The man to which Paul was referring, was a man in the Corinthian church who had been copulating with his step-mother. The way in which the church delivered the man to Satan was by excommunicating him and shunning him. Did this result in the man being killed, or destroyed, or annihilated? No. It resulted in the destruction of the man's "flesh" or self-serving nature. For between the writing of I Corinthians and 2 Corinthians, the man repented, and his nature was changed. After that, Paul had quite different instructions concerning how the Corinthians were to treat the man:

But if any one has caused pain, he has caused it not to me, but in some measure—not to put it too severely—to you all. For such a one this punishment by the majority is enough; so you should rather turn to forgive and comfort him, or he may be overwhelmed by excessive sorrow.

So I beg you to reaffirm your love for him. For this is why I wrote, that I might test you and know whether you are obedient in everything. Any one whom you forgive, I also forgive. What I have forgiven, if I have forgiven anything, has been for your sake in the presence of Christ, to keep Satan from gaining the advantage over us; for we are not ignorant of his designs. 2 Corinthians 2:5-11


So the man was not destroyed. Rather "the flesh", the evil which was in him was destroyed.

So in the light of the meaning of these two words, how do I understand 2 Thessalonians 1:9?

They shall pay the penalty of age-to-age destruction and exclusion from the presence of the Lord and from the glory of his might.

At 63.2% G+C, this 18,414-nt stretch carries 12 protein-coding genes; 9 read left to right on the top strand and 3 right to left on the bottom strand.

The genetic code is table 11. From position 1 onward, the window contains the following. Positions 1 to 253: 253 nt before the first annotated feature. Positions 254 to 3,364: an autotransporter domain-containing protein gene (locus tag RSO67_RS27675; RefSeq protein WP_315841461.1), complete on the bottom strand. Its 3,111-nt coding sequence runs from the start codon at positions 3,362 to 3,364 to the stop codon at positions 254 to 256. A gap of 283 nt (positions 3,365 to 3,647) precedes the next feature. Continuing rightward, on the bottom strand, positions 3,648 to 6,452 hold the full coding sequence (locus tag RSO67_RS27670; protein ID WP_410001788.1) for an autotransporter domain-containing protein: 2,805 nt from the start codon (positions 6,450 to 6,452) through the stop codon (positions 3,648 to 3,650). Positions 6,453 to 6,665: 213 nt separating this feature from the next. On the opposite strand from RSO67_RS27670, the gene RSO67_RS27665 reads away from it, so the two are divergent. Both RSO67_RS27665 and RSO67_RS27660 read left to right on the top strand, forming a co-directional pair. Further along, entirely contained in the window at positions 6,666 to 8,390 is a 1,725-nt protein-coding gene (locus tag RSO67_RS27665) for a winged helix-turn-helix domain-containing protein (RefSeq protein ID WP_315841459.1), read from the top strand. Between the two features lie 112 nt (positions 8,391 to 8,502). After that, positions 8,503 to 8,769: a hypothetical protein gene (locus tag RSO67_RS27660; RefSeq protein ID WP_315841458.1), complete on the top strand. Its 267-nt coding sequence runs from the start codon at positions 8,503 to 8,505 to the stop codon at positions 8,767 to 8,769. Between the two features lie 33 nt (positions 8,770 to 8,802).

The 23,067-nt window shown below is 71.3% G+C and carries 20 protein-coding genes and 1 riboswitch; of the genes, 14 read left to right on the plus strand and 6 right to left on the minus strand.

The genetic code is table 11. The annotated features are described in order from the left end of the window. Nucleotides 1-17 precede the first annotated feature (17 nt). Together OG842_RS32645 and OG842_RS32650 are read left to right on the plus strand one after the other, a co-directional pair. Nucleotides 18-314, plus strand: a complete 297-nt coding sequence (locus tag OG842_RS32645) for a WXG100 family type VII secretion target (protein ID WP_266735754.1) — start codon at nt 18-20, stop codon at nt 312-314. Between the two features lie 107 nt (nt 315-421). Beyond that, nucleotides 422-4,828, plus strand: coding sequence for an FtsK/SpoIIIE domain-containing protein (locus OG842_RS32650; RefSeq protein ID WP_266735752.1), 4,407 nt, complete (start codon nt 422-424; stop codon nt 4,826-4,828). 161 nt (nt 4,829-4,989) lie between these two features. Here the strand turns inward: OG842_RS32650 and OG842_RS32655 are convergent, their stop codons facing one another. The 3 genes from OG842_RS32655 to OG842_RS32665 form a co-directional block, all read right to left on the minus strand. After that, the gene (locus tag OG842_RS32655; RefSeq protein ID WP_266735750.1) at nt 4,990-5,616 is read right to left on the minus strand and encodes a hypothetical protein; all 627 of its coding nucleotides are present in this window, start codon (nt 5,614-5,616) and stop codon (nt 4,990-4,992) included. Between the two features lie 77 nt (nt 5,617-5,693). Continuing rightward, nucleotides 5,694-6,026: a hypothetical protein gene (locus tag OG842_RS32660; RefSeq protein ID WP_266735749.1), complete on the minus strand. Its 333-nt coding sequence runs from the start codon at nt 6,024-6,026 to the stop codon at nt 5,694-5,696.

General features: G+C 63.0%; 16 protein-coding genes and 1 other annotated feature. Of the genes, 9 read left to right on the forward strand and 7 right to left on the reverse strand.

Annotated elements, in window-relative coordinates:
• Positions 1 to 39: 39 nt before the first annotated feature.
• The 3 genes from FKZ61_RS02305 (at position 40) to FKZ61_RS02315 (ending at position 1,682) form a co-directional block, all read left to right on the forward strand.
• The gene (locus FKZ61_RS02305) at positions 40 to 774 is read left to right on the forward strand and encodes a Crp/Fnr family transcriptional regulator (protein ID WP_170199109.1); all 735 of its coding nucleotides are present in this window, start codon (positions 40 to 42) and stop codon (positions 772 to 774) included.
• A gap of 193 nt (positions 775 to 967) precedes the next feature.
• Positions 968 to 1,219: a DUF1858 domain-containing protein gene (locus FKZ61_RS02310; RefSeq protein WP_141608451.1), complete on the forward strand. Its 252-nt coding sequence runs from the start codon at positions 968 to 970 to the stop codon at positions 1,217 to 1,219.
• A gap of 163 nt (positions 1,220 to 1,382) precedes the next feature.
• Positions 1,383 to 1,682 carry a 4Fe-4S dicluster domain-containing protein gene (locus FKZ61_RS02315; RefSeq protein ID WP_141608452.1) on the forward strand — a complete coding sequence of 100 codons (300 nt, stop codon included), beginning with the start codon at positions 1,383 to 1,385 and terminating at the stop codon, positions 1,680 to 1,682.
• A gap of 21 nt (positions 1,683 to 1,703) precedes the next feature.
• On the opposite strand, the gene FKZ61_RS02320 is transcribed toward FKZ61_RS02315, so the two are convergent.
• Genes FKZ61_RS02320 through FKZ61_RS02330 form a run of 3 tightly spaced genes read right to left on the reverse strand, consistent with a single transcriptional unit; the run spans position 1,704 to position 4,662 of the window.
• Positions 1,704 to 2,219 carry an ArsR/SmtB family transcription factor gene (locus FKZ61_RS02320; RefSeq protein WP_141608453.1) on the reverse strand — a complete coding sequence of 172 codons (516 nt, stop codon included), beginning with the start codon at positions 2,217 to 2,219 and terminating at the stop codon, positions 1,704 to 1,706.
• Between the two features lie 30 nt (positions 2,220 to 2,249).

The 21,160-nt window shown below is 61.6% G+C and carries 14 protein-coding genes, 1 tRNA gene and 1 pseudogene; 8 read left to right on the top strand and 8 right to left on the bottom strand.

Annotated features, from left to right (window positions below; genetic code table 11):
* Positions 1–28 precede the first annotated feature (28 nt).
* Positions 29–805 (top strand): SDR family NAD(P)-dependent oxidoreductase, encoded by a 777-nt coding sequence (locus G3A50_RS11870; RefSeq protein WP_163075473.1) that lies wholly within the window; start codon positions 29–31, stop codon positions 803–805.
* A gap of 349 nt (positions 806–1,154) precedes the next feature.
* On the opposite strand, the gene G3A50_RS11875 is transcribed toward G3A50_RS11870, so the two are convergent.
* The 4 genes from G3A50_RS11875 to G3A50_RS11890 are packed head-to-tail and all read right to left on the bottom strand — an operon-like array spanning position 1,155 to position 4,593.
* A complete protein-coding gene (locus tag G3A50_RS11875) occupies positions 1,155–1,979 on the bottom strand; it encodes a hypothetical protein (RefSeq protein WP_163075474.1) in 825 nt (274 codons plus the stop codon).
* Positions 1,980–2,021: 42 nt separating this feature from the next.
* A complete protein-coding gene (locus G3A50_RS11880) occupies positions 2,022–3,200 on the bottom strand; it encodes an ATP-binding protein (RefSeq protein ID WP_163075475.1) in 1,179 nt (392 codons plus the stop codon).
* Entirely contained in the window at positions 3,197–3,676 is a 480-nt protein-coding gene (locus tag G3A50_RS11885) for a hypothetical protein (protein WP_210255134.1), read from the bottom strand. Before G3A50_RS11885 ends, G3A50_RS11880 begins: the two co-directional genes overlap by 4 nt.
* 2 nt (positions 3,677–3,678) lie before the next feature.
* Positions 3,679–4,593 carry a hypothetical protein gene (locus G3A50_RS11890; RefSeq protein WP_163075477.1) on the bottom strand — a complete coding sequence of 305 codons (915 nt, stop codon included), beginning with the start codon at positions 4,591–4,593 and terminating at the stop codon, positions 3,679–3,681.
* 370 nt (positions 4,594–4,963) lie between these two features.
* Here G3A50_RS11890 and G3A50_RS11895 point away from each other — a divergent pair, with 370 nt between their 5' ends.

The purpose of the penalty is remedial. The purification process will last for ages, during which they will be excluded from the presence of the Lord, though that process does have its origin in the Lord (so both meanings of "ἀπο" seem to apply). But finally all that which is evil within them will be destroyed, until they are ready to be reconciled to God, who will, sooner or later, reconcile all people to Himself.
You are reaching Paidion, you are assuming that the destruction in 2 Thessalonians 1:9 of a believer is the same as that of a non-believer. It doesn't necessarily follow. The unbeliever will be destroyed both body and soul...
Thanks to the human heart by which we live, thanks to its tenderness, its joys, and fears, To me the meanest flower that blows can give thoughts that do often lie too deep for tears. Wordsworth

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Re: Everlasting Destruction?

Post by Paidion » Sat Sep 13, 2008 12:41 pm

I am not assuming anything. I was giving examples of how the Greek words for "destroy" and "destruction" sometimes refer not to the destruction of the essential essence of a thing or person, but to the undesirable qualities in that thing or person, and thus it could be so meant in 2 Thessalonians 1:9 as well.

Why could not "the destruction of the unbeliever both body and soul" also refer to extirpation of evil from both body and soul? Do you have any scriptural evidence which unequivocally opposes such a view?
Paidion

Man judges a person by his past deeds, and administers penalties for his wrongdoing. God judges a person by his present character, and disciplines him that he may become righteous.

Avatar shows me at 75 years old. I am now 82.